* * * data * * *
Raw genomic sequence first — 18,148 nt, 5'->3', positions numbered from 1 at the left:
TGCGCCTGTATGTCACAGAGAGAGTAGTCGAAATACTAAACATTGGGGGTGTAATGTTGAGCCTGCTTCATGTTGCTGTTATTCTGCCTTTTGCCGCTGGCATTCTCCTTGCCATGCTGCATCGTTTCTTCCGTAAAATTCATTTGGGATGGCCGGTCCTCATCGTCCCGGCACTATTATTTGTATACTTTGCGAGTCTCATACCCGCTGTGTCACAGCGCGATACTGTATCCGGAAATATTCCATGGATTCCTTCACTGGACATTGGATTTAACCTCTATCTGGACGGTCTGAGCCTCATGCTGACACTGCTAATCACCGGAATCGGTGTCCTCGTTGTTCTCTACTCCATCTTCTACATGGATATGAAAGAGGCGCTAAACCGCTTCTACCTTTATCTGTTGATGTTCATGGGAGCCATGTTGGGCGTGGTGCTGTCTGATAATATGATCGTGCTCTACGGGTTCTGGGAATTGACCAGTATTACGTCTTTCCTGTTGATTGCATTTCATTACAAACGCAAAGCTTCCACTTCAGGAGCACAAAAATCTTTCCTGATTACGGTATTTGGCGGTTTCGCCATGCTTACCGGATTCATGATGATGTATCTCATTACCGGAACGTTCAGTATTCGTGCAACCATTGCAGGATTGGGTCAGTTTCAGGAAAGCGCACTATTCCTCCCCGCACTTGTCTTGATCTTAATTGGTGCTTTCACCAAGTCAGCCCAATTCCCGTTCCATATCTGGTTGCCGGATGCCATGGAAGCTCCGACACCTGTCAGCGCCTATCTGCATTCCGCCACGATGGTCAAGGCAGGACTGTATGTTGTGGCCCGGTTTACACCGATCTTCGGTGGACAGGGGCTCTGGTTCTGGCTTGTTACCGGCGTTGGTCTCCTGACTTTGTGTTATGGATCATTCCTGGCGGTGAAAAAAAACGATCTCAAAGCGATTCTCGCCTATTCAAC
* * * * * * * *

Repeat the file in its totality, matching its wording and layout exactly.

Raw genomic sequence first — 18,148 nt, 5'->3', positions numbered from 1 at the left:
TGCGCCTGTATGTCACAGAGAGAGTAGTCGAAATACTAAACATTGGGGGTGTAATGTTGAGCCTGCTTCATGTTGCTGTTATTCTGCCTTTTGCCGCTGGCATTCTCCTTGCCATGCTGCATCGTTTCTTCCGTAAAATTCATTTGGGATGGCCGGTCCTCATCGTCCCGGCACTATTATTTGTATACTTTGCGAGTCTCATACCCGCTGTGTCACAGCGCGATACTGTATCCGGAAATATTCCATGGATTCCTTCACTGGACATTGGATTTAACCTCTATCTGGACGGTCTGAGCCTCATGCTGACACTGCTAATCACCGGAATCGGTGTCCTCGTTGTTCTCTACTCCATCTTCTACATGGATATGAAAGAGGCGCTAAACCGCTTCTACCTTTATCTGTTGATGTTCATGGGAGCCATGTTGGGCGTGGTGCTGTCTGATAATATGATCGTGCTCTACGGGTTCTGGGAATTGACCAGTATTACGTCTTTCCTGTTGATTGCATTTCATTACAAACGCAAAGCTTCCACTTCAGGAGCACAAAAATCTTTCCTGATTACGGTATTTGGCGGTTTCGCCATGCTTACCGGATTCATGATGATGTATCTCATTACCGGAACGTTCAGTATTCGTGCAACCATTGCAGGATTGGGTCAGTTTCAGGAAAGCGCACTATTCCTCCCCGCACTTGTCTTGATCTTAATTGGTGCTTTCACCAAGTCAGCCCAATTCCCGTTCCATATCTGGTTGCCGGATGCCATGGAAGCTCCGACACCTGTCAGCGCCTATCTGCATTCCGCCACGATGGTCAAGGCAGGACTGTATGTTGTGGCCCGGTTTACACCGATCTTCGGTGGACAGGGGCTCTGGTTCTGGCTTGTTACCGGCGTTGGTCTCCTGACTTTGTGTTATGGATCATTCCTGGCGGTGAAAAAAAACGATCTCAAAGCGATTCTCGCCTATTCAAC